Even after considerable testing, an early release of the Prius onto the American market did not appear promising. Engineers failed to meet the standards and expectations of a car-obsessed society like that of the U.S. Being "green" was simply not enough to get horsepower-hungry drivers to hand over their gas cards in exchange for a lower emissions level.

Determined to succeed, Toyota kept revisiting the drawing board until they were able to invent an eco-friendly solution that could check most boxes on the average American driver's wishlist.


The idea behind building the Prius was to create an elegant, safe, comfortable and fuel-efficient mode of transportation. After years of work the tireless engineers were able to create a green machine which also provided a smooth, chic ride.

Achieving this level of luxury was no easy task. The engineers at Toyota had to resolve "never seen before" problems in a very limited amount of time due to the uniqueness of this new vehicle. The first months of production were dedicated to constantly tweaking the battery to prevent overheating and breakdowns caused by extreme hot and cold weather, as well as modifying the size of the battery itself so that it did not affect the necessary carriage space of the vehicle.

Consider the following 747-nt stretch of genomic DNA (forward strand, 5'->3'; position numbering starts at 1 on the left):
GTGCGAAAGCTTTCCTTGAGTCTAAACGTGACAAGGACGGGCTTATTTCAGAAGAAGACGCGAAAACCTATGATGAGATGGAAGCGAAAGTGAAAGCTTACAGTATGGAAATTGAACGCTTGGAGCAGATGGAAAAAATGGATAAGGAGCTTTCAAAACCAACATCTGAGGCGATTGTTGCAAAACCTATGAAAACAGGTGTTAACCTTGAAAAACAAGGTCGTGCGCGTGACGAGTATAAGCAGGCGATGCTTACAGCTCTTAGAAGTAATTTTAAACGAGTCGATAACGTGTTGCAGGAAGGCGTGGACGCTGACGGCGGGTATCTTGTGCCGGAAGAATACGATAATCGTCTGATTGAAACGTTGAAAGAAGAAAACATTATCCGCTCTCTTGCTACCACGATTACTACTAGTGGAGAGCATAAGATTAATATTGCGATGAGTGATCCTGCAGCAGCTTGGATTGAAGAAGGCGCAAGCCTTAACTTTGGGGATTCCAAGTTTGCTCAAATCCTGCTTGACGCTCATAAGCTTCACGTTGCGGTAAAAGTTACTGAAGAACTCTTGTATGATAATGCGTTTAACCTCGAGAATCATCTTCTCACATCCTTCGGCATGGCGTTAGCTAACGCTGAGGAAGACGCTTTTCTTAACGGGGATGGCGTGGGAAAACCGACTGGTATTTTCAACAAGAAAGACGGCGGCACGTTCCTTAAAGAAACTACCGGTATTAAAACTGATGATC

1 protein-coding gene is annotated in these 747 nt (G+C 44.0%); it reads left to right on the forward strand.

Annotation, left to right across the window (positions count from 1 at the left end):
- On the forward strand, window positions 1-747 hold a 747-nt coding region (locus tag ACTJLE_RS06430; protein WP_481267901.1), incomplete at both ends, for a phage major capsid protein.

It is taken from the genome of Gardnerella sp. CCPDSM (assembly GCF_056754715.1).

Toyota was under a significant time crunch to fix these issues in order to keep from compromising the fledgling reputation of the Prius.

In addition to motor and battery issues, critics complained of the lack of power and noted the vast difference in speed tests compared with its own Toyota family members: The Prius could hit 60mph in 13 seconds while its sister car, the Corolla, only needed 10. If Toyota wanted to be competitive against even its own bestsellers, they knew they needed to up their game.

Throughout the years, the Prius has not only modified and improved its motor and battery power, but the engineers have also worked hard to upgrade its sleek design to keep the body and interior up to date with drivers' needs and desires. Aesthetics is an essential factor in motivating engineers to continue to enhance the look of this eco-friendly vehicle, especially when considering who is driving this magical invention.